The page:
20. We have considered the employment of certain captured enemy ocean-going passenger shipping and have agreed that the total lift of the Europa, Caribia, Vulcania, Patria, Potsdam, Pretoria, and Milwaukee should be allocated for United States employment up to 31 December 1945. We have taken note that the United States Chiefs of Staff will allocate to the United Kingdom a lift of 16,000 during the remainder of 1945 for the movement of Canadians.
21. We have directed the completion by 15 September 1945 of a study of the combined requirements and combined resources, including captured enemy trooplift, for the first half of 1946.
Personnel Shipping for the Requirements of Allied Governments
22. We have considered the best means of insuring the efficient coordination of the demands for personnel shipping submitted by Allied governments, other than British and American military movements, and of providing a machinery for dealing with essential personnel movements other than those already approved. We have forwarded to the Combined Shipping Adjustment Board the memorandum contained in Appendix “E.”
23. Present estimates of the requirements for cargo shipping indicate the position to be sufficiently manageable to provide for the maximum effort in the prosecution of the war against Japan, for the maintenance of the war-making capacity of the British Commonwealth of Nations and the Western Hemisphere in so far as it is connected with the prosecution of the war against Japan, for an additional amount for the reconstruction and rehabilitation of the United Kingdom, for supplies to liberated areas, and for essential programs of the Western Hemisphere.
Should substantial conflict arise, the shipping situation will be a matter for examination by the two governments at the time and in the light of changed conditions.[Page 1468]
- Text as approved by Truman and Churchill on July 24. See ante, p. 344.↩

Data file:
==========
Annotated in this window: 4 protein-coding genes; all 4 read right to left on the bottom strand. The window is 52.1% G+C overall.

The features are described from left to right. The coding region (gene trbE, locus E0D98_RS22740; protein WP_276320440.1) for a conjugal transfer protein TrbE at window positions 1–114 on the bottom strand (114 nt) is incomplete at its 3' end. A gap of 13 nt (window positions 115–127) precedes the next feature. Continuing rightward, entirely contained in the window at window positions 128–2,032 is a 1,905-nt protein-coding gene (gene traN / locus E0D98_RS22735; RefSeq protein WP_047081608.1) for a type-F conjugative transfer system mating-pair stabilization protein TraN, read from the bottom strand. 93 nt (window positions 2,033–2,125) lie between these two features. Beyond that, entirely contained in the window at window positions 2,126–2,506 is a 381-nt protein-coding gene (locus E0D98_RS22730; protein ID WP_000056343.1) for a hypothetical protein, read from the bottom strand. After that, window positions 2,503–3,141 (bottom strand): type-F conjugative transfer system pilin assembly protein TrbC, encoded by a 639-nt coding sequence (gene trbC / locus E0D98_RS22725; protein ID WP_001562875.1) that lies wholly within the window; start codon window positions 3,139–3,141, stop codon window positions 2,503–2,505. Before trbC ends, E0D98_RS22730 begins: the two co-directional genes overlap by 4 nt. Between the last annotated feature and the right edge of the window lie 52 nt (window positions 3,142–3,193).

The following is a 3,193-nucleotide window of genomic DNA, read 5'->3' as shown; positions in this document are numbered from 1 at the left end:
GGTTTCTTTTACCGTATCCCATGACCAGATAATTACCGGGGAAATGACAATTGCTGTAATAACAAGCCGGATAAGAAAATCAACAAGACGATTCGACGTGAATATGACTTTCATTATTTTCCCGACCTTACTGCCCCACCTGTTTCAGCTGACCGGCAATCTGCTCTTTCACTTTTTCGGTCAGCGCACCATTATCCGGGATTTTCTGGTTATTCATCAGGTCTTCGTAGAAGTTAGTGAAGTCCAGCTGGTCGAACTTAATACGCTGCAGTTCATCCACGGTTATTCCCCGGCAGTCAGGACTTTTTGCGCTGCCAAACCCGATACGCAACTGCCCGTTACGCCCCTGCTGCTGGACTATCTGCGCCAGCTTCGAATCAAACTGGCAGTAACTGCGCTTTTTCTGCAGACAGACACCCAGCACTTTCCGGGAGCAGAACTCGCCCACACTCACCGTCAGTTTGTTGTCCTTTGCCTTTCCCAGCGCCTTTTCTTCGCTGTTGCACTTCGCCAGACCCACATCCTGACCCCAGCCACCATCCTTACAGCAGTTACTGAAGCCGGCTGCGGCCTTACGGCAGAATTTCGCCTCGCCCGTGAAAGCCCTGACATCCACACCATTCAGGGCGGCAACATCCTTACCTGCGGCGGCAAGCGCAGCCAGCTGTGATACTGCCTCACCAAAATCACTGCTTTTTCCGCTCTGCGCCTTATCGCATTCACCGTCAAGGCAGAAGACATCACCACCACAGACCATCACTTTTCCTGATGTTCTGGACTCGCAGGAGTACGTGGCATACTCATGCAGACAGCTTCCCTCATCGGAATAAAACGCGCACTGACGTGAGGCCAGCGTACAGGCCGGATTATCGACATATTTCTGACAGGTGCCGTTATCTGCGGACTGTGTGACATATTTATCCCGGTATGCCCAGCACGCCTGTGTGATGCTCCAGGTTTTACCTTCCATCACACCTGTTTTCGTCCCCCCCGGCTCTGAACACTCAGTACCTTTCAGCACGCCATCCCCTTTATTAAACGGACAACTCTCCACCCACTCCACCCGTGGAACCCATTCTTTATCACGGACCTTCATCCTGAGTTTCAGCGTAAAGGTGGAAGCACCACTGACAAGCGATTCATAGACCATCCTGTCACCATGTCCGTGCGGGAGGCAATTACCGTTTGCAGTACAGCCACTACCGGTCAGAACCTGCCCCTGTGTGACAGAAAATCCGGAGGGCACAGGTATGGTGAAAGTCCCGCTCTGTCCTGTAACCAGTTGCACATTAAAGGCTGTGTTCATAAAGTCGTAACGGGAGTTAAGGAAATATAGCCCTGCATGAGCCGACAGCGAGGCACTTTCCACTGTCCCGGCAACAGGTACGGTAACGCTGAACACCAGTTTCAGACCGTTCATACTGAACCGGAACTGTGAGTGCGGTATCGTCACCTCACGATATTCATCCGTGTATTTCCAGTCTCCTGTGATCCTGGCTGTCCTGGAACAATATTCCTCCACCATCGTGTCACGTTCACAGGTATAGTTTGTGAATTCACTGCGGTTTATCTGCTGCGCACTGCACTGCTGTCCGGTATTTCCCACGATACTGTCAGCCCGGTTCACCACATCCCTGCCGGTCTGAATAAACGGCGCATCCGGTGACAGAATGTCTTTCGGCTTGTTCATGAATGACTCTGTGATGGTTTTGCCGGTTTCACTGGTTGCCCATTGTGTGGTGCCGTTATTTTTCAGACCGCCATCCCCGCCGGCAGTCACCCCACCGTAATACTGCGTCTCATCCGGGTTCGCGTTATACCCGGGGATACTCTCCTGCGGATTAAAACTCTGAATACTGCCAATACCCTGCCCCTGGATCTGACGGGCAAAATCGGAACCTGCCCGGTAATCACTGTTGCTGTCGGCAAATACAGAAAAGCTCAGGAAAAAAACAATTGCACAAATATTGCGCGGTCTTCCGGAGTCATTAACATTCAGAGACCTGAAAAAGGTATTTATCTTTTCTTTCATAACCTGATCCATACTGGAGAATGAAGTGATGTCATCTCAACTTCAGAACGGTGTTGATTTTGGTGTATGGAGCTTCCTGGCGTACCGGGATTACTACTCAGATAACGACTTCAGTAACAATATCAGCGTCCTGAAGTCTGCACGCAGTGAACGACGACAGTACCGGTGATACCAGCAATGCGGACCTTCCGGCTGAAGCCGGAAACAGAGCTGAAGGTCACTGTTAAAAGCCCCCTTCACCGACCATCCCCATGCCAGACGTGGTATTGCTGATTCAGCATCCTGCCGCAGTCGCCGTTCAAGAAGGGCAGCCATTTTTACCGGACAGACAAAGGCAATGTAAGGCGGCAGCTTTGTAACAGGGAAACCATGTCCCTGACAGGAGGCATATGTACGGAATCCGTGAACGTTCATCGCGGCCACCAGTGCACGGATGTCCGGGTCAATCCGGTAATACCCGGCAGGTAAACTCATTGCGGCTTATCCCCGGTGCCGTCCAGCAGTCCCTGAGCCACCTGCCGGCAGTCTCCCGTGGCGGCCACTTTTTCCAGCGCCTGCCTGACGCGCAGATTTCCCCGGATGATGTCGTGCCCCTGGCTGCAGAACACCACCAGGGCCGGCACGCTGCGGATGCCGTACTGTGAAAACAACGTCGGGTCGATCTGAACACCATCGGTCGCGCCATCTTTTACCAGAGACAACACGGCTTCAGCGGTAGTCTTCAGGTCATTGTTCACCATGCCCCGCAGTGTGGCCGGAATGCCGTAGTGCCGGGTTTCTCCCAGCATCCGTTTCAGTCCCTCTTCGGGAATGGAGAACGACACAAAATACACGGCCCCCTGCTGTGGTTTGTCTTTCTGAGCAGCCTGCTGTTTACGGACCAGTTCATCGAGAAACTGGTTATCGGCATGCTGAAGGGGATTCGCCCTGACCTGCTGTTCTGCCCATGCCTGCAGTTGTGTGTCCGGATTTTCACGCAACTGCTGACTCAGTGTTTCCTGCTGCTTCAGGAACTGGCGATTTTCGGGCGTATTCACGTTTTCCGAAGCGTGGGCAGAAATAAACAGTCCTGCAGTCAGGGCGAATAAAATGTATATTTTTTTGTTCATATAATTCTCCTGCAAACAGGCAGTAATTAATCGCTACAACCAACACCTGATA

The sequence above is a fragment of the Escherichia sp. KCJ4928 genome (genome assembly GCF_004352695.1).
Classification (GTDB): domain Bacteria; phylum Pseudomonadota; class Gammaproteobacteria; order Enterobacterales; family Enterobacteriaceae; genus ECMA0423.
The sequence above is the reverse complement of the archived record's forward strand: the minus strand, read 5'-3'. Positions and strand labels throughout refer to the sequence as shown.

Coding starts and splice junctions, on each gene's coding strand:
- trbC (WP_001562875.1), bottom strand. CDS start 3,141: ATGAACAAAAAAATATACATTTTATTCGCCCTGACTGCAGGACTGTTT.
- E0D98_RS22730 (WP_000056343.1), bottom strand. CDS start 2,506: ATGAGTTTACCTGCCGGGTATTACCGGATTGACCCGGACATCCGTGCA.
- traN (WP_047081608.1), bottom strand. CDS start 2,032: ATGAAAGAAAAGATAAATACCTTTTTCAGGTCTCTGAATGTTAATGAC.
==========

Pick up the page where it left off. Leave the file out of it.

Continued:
In the draft report to the President and the Prime Minister circulated on July 23 as the enclosure to C. C. S. 900/2, the following language constitutes the complete text under this heading: “(The respective views of the United States and British Chiefs of Staff are set out in parallel columns in Appendix ‘A’.)” For the text of appendix A to C. C. S. 900/2, see document No. 1266.
With the resolution of the differences of view set forth in appendix A to C. C. S. 900/2 (see ante, pp. 340– 343), the subject matter of this appendix was dealt with in paragraphs 5, 6, and 7 of the body of the final report. This necessitated the relettering of the other appendices. Appendix B to C. C. S. 900/2 became appendix A to C. C. S. 900/3, et cetera.↩
- The word “British” does not appear at this point in C. C. S. 900/2.↩
- C. C. S. 900/2 reads: “an approach to the Generalissimo”.↩
- This heading and paragraph 23 do not appear in the body of the enclosure to C. C. S. 900/2, Cf. document No. 1266.↩
- In appendix B to C. C. S. 900/2, subparagraph c reads as follows: “The decisive invasion of the industrial heart of Japan through the Tokyo Plain.”↩
- Appendix B to C. C. S. 900/2 reads “southern Kyushu”.↩
- Appendix B to C. C. S. 900/2 has the phrase “without delaying the supreme operations” at this point rather than at the end of the sentence.↩
- The word “British” does not appear at this point in appendix C to C. C. S. 900/2.↩
- Treaties and Other International Acts Series No. 1722; 61 Stat. (4) 3784.↩